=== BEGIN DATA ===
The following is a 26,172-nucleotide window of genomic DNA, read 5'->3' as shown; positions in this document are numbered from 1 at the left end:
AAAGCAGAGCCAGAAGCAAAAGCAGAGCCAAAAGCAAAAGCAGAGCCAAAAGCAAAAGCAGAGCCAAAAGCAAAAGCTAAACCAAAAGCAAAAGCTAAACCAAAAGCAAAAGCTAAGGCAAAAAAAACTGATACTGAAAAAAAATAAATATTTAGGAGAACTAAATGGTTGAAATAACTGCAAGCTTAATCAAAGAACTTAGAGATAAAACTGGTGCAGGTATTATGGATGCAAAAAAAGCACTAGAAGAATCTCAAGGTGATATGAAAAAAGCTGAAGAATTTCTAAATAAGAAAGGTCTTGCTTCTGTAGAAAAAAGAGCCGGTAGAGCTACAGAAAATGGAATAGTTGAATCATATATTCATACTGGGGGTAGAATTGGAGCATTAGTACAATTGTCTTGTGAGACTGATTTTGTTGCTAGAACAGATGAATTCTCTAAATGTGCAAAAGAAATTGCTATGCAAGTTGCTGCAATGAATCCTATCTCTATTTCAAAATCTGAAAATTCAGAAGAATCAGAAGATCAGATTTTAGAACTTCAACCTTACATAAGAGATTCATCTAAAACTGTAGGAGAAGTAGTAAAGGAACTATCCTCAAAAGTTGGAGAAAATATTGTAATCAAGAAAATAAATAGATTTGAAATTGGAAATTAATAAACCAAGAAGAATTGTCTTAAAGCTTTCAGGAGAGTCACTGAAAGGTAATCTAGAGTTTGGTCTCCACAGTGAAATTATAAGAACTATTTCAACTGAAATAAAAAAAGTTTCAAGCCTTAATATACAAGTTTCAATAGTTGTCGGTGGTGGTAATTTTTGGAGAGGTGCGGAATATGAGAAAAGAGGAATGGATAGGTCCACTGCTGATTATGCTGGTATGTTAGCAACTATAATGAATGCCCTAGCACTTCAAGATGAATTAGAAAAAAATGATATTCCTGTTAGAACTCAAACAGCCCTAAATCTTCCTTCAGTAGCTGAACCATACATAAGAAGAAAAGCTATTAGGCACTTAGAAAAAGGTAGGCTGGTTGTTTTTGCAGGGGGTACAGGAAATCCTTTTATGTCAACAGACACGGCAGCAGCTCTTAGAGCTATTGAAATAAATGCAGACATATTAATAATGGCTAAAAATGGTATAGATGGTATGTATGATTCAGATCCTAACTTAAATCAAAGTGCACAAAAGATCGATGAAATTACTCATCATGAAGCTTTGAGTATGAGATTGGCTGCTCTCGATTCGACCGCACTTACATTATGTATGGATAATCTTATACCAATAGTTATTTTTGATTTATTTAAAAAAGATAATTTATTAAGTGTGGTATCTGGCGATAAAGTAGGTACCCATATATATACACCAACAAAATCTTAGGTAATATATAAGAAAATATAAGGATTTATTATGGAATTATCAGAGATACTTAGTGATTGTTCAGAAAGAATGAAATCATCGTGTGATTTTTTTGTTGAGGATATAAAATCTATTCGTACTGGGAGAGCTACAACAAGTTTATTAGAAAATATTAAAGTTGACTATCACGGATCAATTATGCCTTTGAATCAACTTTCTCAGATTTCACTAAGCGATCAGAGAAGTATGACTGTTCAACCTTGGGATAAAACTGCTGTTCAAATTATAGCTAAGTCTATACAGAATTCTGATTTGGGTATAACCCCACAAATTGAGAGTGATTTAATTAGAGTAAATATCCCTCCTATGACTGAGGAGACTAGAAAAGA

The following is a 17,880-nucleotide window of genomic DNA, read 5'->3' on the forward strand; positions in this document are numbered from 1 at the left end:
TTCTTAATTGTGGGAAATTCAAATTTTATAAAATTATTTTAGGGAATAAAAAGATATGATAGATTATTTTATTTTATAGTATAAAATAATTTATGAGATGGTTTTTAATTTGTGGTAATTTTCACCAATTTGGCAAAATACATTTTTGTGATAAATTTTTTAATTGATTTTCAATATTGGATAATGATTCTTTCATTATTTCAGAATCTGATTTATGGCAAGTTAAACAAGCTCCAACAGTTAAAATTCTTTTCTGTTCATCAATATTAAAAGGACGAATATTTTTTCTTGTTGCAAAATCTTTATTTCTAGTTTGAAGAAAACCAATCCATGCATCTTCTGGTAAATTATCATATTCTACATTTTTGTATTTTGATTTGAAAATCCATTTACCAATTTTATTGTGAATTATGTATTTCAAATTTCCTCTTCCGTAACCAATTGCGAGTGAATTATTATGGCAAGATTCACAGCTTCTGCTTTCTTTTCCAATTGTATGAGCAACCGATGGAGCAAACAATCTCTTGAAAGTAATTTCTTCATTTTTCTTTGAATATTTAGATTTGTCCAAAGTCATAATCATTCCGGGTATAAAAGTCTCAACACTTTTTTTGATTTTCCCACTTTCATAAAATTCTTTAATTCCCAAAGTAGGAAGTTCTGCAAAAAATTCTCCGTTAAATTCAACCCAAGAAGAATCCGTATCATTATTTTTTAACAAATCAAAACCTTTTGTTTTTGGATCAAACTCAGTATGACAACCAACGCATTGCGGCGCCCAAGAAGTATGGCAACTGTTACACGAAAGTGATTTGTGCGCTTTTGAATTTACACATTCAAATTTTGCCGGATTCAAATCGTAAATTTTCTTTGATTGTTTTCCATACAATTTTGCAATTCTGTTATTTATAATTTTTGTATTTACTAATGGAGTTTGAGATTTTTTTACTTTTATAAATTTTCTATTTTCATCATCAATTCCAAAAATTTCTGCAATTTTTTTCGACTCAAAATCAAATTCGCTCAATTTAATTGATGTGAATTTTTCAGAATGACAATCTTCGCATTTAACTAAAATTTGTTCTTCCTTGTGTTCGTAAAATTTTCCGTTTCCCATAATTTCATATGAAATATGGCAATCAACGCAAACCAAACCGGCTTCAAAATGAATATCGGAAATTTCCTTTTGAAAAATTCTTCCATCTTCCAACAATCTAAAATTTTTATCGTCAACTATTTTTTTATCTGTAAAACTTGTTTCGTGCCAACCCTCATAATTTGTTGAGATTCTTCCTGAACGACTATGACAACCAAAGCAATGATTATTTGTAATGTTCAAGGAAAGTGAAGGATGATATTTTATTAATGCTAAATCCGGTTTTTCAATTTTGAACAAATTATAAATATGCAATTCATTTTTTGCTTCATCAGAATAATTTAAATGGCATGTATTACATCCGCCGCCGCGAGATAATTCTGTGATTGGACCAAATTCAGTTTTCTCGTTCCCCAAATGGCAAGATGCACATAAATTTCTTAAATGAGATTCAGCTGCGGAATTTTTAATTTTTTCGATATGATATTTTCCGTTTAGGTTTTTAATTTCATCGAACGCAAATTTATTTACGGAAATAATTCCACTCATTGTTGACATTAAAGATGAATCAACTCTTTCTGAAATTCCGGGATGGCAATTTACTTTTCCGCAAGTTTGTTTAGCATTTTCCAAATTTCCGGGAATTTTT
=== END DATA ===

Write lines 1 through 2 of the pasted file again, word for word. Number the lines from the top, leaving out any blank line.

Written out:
The following is a 26,172-nucleotide window of genomic DNA, read 5'->3' as shown; positions in this document are numbered from 1 at the left end:
AAAGCAGAGCCAGAAGCAAAAGCAGAGCCAAAAGCAAAAGCAGAGCCAAAAGCAAAAGCAGAGCCAAAAGCAAAAGCTAAACCAAAAGCAAAAGCTAAACCAAAAGCAAAAGCTAAGGCAAAAAAAACTGATACTGAAAAAAAATAAATATTTAGGAGAACTAAATGGTTGAAATAACTGCAAGCTTAATCAAAGAACTTAGAGATAAAACTGGTGCAGGTATTATGGATGCAAAAAAAGCACTAGAAGAATCTCAAGGTGATATGAAAAAAGCTGAAGAATTTCTAAATAAGAAAGGTCTTGCTTCTGTAGAAAAAAGAGCCGGTAGAGCTACAGAAAATGGAATAGTTGAATCATATATTCATACTGGGGGTAGAATTGGAGCATTAGTACAATTGTCTTGTGAGACTGATTTTGTTGCTAGAACAGATGAATTCTCTAAATGTGCAAAAGAAATTGCTATGCAAGTTGCTGCAATGAATCCTATCTCTATTTCAAAATCTGAAAATTCAGAAGAATCAGAAGATCAGATTTTAGAACTTCAACCTTACATAAGAGATTCATCTAAAACTGTAGGAGAAGTAGTAAAGGAACTATCCTCAAAAGTTGGAGAAAATATTGTAATCAAGAAAATAAATAGATTTGAAATTGGAAATTAATAAACCAAGAAGAATTGTCTTAAAGCTTTCAGGAGAGTCACTGAAAGGTAATCTAGAGTTTGGTCTCCACAGTGAAATTATAAGAACTATTTCAACTGAAATAAAAAAAGTTTCAAGCCTTAATATACAAGTTTCAATAGTTGTCGGTGGTGGTAATTTTTGGAGAGGTGCGGAATATGAGAAAAGAGGAATGGATAGGTCCACTGCTGATTATGCTGGTATGTTAGCAACTATAATGAATGCCCTAGCACTTCAAGATGAATTAGAAAAAAATGATATTCCTGTTAGAACTCAAACAGCCCTAAATCTTCCTTCAGTAGCTGAACCATACATAAGAAGAAAAGCTATTAGGCACTTAGAAAAAGGTAGGCTGGTTGTTTTTGCAGGGGGTACAGGAAATCCTTTTATGTCAACAGACACGGCAGCAGCTCTTAGAGCTATTGAAATAAATGCAGACATATTAATAATGGCTAAAAATGGTATAGATGGTATGTATGATTCAGATCCTAACTTAAATCAAAGTGCACAAAAGATCGATGAAATTACTCATCATGAAGCTTTGAGTATGAGATTGGCTGCTCTCGATTCGACCGCACTTACATTATGTATGGATAATCTTATACCAATAGTTATTTTTGATTTATTTAAAAAAGATAATTTATTAAGTGTGGTATCTGGCGATAAAGTAGGTACCCATATATATACACCAACAAAATCTTAGGTAATATATAAGAAAATATAAGGATTTATTATGGAATTATCAGAGATACTTAGTGATTGTTCAGAAAGAATGAAATCATCGTGTGATTTTTTTGTTGAGGATATAAAATCTATTCGTACTGGGAGAGCTACAACAAGTTTATTAGAAAATATTAAAGTTGACTATCACGGATCAATTATGCCTTTGAATCAACTTTCTCAGATTTCACTAAGCGATCAGAGAAGTATGACTGTTCAACCTTGGGATAAAACTGCTGTTCAAATTATAGCTAAGTCTATACAGAATTCTGATTTGGGTATAACCCCACAAATTGAGAGTGATTTAATTAGAGTAAATATCCCTCCTATGACTGAGGAGACTAGAAAAGA